• Motion vector at ray incidence
  • Motion vector at ray intersection
  • Parallax corrected motion vector at ray incidence
  • Parallax corrected motion vector at ray intersection

The idea of doing parallax correction on motion vectors for reflections came from the Stochastic Screen-Space Reflections talk presented by Tomasz Stachowiak at Siggraph 2015. Right now here's how it's currently implemented although I'm not 100% sure that's as correct as it could be (there's a PARALLAX_FACTOR define which I needed to manually tweak to get optimal results. Perhaps there's a better way of doing this)?
float2 parallax_velocity = velocity * saturate(1.0 - total_ray_length * PARALLAX_FACTOR);
Once all those interesting vectors are retrieved, the one with the smallest magnitude is declared as "the most likely succesful reprojection vector". This simple idea alone has improved the reprojection of the ssr buffer quite significantly (note that if casting multiple rays per pixel, then averaging the sum of all succesful reprojection vectors still gave us a better reprojection than what we had previously)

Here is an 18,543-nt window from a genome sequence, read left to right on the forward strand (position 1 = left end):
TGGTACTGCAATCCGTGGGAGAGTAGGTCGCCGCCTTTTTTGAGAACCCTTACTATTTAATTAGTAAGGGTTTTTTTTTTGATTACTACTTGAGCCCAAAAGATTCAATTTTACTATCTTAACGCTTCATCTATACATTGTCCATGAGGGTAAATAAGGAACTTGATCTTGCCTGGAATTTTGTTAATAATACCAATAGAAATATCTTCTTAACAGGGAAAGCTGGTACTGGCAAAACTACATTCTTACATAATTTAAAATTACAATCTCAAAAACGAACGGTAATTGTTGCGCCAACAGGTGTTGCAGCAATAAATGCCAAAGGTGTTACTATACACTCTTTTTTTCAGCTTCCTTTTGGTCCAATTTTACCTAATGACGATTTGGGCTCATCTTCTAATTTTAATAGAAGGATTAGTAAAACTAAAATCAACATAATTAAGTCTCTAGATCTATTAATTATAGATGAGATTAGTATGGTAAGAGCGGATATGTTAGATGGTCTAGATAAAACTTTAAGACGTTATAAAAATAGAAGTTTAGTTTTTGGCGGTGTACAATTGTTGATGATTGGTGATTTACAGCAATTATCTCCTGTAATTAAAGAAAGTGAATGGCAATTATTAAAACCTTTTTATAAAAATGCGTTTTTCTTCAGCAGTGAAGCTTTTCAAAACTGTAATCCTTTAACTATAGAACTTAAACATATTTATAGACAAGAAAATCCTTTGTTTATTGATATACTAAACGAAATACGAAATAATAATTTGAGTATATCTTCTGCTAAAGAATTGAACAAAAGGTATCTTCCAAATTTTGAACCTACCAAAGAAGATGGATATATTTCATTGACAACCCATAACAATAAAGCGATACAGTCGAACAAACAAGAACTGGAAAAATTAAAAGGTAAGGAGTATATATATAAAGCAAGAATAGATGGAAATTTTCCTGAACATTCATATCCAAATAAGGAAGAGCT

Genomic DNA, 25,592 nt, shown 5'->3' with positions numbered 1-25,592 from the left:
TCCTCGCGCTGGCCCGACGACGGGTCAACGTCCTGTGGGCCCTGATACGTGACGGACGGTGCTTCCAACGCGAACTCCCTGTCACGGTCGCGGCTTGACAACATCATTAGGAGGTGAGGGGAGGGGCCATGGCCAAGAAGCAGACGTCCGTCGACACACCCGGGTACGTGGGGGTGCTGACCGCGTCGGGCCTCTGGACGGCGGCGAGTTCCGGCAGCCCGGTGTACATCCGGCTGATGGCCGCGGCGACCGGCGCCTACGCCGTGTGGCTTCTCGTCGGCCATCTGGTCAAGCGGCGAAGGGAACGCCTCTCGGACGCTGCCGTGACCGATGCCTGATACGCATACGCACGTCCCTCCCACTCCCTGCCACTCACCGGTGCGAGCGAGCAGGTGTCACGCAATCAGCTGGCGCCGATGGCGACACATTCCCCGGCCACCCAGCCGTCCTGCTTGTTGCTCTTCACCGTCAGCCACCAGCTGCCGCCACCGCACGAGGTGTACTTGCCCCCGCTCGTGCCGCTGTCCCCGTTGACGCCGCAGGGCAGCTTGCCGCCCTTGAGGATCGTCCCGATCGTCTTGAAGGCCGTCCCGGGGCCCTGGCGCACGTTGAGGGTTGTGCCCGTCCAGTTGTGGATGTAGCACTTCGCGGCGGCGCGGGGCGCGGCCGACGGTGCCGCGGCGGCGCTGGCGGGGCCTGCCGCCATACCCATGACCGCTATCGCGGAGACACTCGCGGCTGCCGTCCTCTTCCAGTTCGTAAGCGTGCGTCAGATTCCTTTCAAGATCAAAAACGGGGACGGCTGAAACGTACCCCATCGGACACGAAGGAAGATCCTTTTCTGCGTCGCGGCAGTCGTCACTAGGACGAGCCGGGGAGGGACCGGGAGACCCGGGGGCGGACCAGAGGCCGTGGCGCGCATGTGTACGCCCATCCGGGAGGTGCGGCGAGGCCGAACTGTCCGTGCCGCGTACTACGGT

Screen space reflections is one of the most difficult screen space effect I've had to deal with. They are plagued with artifacts which can often be difficult to explain or understand. In the last couple of years I've seen people propose really creative ways to minimize some of these artifacts that are inherent to ssr. I hope this continues!

3 comments:

  1. Hi, interesting post and very good results! I am not sure if I understand the "parallax corrected motion vectors" in last section; how do you correct them? Thanks!

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    1. Hi Bart, I've just updated the post with a bit more info regarding this. I also added some code for the reflection reprojection. Need to get better at writing more thorough blogs. Right now I'm going with a "something" is better than "nothing" attitude :) Thanks!